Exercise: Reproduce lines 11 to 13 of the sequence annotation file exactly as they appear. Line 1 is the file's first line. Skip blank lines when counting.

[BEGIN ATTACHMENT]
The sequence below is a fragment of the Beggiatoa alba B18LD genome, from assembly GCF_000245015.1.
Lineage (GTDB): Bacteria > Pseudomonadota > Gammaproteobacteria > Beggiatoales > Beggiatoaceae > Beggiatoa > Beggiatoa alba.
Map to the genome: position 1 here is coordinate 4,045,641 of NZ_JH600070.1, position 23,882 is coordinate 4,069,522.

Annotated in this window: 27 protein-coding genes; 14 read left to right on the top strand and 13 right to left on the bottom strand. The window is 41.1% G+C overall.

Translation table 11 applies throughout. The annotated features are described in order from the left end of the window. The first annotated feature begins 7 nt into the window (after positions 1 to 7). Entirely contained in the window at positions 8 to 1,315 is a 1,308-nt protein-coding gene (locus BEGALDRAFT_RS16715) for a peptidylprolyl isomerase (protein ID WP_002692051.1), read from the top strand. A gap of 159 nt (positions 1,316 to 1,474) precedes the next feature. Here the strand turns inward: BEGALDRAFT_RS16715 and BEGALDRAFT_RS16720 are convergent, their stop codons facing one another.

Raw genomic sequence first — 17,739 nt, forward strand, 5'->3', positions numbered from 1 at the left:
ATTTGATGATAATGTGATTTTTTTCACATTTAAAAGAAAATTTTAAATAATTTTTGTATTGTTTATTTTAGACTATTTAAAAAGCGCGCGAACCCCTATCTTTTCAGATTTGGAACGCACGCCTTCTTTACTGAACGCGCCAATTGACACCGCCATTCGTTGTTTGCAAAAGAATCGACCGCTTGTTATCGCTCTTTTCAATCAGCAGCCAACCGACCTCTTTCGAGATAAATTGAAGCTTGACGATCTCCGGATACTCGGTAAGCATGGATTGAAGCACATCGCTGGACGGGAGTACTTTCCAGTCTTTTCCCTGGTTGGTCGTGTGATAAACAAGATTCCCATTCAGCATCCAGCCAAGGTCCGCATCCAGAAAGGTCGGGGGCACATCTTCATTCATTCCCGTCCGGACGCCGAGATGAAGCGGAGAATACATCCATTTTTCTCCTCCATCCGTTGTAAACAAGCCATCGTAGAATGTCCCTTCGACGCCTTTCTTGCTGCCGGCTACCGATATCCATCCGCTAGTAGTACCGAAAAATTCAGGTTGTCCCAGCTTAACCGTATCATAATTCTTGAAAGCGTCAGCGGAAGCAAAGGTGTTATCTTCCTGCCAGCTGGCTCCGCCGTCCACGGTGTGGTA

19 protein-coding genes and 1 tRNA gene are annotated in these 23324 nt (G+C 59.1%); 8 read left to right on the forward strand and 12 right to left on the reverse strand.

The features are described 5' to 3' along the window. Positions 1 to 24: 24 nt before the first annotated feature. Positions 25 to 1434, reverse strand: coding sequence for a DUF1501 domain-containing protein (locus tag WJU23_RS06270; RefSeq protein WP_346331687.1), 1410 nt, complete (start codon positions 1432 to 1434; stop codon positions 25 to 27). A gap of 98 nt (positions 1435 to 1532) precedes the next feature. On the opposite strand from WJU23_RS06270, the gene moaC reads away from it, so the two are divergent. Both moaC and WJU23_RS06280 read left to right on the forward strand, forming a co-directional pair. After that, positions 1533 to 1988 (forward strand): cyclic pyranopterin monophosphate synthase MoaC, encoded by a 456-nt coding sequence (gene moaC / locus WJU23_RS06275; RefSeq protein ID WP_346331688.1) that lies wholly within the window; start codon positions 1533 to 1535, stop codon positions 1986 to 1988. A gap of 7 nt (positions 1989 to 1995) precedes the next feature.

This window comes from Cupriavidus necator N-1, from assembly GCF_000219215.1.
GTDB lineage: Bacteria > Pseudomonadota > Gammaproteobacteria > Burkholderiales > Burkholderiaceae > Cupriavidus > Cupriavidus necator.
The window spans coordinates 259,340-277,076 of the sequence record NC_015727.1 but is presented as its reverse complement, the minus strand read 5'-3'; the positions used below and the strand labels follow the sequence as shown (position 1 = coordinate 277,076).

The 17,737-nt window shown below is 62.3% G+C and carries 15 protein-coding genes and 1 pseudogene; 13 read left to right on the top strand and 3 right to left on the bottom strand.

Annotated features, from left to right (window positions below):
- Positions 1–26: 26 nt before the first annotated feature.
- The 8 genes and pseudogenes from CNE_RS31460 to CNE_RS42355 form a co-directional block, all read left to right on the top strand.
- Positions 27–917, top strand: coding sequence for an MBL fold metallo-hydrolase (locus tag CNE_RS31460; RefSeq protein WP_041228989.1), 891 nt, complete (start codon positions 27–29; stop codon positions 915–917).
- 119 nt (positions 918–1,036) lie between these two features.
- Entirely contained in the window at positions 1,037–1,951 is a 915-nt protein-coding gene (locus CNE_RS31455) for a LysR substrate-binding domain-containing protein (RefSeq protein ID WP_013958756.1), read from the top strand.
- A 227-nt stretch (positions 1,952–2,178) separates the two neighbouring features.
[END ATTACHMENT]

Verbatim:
GTDB lineage: Bacteria > Pseudomonadota > Gammaproteobacteria > Burkholderiales > Burkholderiaceae > Cupriavidus > Cupriavidus necator.
The window spans coordinates 259,340-277,076 of the sequence record NC_015727.1 but is presented as its reverse complement, the minus strand read 5'-3'; the positions used below and the strand labels follow the sequence as shown (position 1 = coordinate 277,076).

The 17,737-nt window shown below is 62.3% G+C and carries 15 protein-coding genes and 1 pseudogene; 13 read left to right on the top strand and 3 right to left on the bottom strand.